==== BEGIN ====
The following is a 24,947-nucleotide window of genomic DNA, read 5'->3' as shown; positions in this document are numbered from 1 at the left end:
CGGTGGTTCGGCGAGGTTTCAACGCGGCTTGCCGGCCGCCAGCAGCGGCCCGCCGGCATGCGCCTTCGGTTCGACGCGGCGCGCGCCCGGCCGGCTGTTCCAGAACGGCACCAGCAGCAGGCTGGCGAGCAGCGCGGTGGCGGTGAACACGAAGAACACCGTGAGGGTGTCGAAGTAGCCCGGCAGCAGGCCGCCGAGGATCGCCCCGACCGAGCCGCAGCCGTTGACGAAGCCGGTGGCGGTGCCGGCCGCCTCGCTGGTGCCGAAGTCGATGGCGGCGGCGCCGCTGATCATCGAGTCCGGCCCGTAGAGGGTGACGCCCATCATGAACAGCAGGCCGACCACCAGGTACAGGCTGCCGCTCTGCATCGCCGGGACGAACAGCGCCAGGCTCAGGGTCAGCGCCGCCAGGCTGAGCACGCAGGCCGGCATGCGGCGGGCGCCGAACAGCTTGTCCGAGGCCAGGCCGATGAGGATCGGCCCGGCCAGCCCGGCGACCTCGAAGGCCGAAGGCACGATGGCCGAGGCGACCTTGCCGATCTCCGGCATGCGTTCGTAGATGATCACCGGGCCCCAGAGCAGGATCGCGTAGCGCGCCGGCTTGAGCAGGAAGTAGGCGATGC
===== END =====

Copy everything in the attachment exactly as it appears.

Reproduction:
The following is a 24,947-nucleotide window of genomic DNA, read 5'->3' as shown; positions in this document are numbered from 1 at the left end:
CGGTGGTTCGGCGAGGTTTCAACGCGGCTTGCCGGCCGCCAGCAGCGGCCCGCCGGCATGCGCCTTCGGTTCGACGCGGCGCGCGCCCGGCCGGCTGTTCCAGAACGGCACCAGCAGCAGGCTGGCGAGCAGCGCGGTGGCGGTGAACACGAAGAACACCGTGAGGGTGTCGAAGTAGCCCGGCAGCAGGCCGCCGAGGATCGCCCCGACCGAGCCGCAGCCGTTGACGAAGCCGGTGGCGGTGCCGGCCGCCTCGCTGGTGCCGAAGTCGATGGCGGCGGCGCCGCTGATCATCGAGTCCGGCCCGTAGAGGGTGACGCCCATCATGAACAGCAGGCCGACCACCAGGTACAGGCTGCCGCTCTGCATCGCCGGGACGAACAGCGCCAGGCTCAGGGTCAGCGCCGCCAGGCTGAGCACGCAGGCCGGCATGCGGCGGGCGCCGAACAGCTTGTCCGAGGCCAGGCCGATGAGGATCGGCCCGGCCAGCCCGGCGACCTCGAAGGCCGAAGGCACGATGGCCGAGGCGACCTTGCCGATCTCCGGCATGCGTTCGTAGATGATCACCGGGCCCCAGAGCAGGATCGCGTAGCGCGCCGGCTTGAGCAGGAAGTAGGCGATGC